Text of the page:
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She's done something similar in Mary Jane but, this time, the real and the ordinary overwhelm the mystical and we're threatened with a disease-of-the-week tale. While it isn't quite that, it's curiously earthbound.
The eponymous Mary Jane is the divorced mother of two-and-a-half-year-old Alex, born with a brain bleed and subject to seizures. In her Queens apartment, Mary Jane interacts with a visiting nurse, the nurse's niece and a friend's friend in similar circumstance of needing home help for an ill child.
The first act begins with the apartment house's superintendent, Ruthie, discussing Mary Jane's feelings while trying and failing to plunge out a sink stoppage. The suggestion of urban threat comes up when the super warns Mary Jane about removing window guards. Add the stopped sink and lots of talk about cancer to the possibility of lurking dangers.
More exposition and more conversations follow between Mary Jane and Sherry (the nurse), Amelia (the niece) and Brianne (the friend). At one point, light from a toy mysteriously casts "stars and a crescent moon on the ceiling and walls."
The second act takes place in a hospital where Alex has been taken, the result of an epileptic seizure. Here the actors become other people: Sherry is now Dr. Toros; Amelia is now Kay, a music therapist; Brianne is now Chaya, an Orthodox Jewish woman also with a sick child; and Ruthie is now Tenkei, a hospital chaplain who is also a Buddhist nun.
Now we're focused not as much on a sick child but a woman's bravery and endurance. Even more vital is her search for spiritual comfort and community.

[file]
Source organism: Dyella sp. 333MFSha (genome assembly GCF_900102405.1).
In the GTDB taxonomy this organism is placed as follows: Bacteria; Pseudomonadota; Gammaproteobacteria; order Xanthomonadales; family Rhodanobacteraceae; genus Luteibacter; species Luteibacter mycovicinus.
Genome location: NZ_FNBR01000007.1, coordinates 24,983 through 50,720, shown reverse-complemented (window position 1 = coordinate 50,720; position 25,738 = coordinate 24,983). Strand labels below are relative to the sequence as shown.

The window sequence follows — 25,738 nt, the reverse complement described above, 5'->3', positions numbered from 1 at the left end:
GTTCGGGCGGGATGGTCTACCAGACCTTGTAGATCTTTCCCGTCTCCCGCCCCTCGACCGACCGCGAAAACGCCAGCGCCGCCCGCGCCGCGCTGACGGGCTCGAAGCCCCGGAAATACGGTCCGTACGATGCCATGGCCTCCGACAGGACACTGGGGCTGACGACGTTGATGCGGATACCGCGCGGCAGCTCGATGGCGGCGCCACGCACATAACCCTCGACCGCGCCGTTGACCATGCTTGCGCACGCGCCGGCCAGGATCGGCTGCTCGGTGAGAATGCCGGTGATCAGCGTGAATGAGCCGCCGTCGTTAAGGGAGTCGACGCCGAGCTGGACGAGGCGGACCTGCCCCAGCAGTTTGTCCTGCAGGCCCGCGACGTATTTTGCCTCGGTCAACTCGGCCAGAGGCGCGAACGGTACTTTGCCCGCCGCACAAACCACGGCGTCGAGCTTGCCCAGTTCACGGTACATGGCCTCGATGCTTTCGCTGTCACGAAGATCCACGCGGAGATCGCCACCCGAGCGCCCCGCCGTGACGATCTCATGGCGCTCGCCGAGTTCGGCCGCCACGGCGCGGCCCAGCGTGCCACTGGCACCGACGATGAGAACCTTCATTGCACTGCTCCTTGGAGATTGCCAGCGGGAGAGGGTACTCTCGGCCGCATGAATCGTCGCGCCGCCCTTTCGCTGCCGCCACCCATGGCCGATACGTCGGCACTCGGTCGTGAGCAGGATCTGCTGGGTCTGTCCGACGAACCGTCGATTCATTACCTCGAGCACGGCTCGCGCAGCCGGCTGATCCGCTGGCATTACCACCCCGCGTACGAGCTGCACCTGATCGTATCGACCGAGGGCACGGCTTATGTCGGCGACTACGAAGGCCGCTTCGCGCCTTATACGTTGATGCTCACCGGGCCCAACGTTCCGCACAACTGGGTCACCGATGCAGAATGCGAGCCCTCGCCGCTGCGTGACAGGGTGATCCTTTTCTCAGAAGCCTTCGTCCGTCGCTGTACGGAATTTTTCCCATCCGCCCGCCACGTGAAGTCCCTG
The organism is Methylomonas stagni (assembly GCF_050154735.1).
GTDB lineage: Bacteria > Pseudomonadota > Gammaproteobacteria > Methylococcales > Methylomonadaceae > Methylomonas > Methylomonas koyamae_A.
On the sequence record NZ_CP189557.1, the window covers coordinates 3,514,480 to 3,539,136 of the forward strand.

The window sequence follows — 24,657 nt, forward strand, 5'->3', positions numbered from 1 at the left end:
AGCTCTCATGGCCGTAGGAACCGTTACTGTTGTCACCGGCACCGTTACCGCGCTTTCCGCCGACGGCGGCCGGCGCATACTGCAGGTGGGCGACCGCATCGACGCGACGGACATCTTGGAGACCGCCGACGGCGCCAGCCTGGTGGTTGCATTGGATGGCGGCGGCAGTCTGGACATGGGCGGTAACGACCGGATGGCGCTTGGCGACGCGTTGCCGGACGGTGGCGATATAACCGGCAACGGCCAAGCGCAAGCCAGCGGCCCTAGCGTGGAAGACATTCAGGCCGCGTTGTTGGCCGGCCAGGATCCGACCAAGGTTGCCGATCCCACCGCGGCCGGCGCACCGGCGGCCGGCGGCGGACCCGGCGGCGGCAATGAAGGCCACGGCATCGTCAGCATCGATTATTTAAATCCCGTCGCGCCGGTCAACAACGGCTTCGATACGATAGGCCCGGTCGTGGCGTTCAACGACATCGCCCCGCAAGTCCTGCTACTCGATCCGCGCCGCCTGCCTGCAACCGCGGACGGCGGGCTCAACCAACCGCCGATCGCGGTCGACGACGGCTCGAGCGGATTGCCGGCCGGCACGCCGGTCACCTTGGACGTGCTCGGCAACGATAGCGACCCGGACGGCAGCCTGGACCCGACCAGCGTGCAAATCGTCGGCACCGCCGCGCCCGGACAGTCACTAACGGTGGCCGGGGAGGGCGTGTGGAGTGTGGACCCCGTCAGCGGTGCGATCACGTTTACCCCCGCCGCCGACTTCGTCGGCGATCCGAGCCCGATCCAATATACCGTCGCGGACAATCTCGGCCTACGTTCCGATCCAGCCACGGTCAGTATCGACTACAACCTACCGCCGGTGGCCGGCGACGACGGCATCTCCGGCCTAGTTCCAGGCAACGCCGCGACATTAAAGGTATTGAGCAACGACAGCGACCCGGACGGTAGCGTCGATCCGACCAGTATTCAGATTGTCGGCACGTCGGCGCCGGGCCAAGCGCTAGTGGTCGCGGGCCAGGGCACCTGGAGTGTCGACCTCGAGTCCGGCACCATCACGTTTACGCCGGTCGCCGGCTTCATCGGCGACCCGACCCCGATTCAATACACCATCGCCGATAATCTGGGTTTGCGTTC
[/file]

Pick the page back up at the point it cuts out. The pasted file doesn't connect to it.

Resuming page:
"My community makes things easier, in certain ways," says Chaya. "Even if your husband died, or left — you wouldn't be so alone. But does my faith make it easier? I don't think having a sick child is less painful for me than for people without religion," to which Mary Jane replies, "Do you believe you're suffering for a reason?"
It's a personal, Book of Job question. Connecting to the first act's toy lights is the aura Mary Jane sees of "bright lights, and dark spots (that) starts small and then it blooms." What begins, then, as a work about a sick child and his mother becomes a metaphysical exploration of meaning.
As thoughtful as it is at times, the drama is not helped by Anne Kaufman's inactive, overly naturalistic, close-to-the-vest direction. Even the static way she places actors at a table is antithetical to what the play is attempting to convey about community.
Emily Donahoe is an empathetic Mary Jane, skillfully skipping over the evening's darker aspects, showing survival traits that transcend tragedy. Kathleen Chalfant is a tough super and a pragmatic Tenkei. Shona Tucker is warm as Sherry, efficient as Dr. Toros while Vella Lovell finds layers in both Amelia and Kat. As Brianne and Chaya, Miriam Silverman is powerful as women trying to rise above their emotions.
Amy Herzog writes with a seemingly domestic pen. But she notes the termites in the walls that threaten to destroy the structures we build for our protection. In this production of her Mary Jane, we sense the walls but not the termites
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Mary Jane by Amy Herzog Directed by Anne Kaufman
CAST: Emily Donahoe (Mary Jane), Kathleen Chalfant (Ruthie, Tenkei), Shona Tucker (Sherry, Dr. Toros), Miriam Silverman (Brianne, Chaya), Vella Lovell (Amerlia, Kat)
Scenic Design: Laura Jellinek
Costume Design: Emily Rebholz
Lighting Design: Elizabeth Green
Sound Design: Ian Scot
Production Dramaturg: Amy Boratko
Technical Director: Harry Beauregard
Dialect Coach: Ron Carlos
Wig, Hair and Makeup Design: J. Jared Janas and Dave Bova
Stage Manager: Rebekah Heusel
Running Time: Act I – 50 minutes; Act II – 40 minutes, with a 15 minute intermission
Yale Repertory Theater, New Haven Conn.
From April 29-May 20, 2017
Reviewed May 5, 2017
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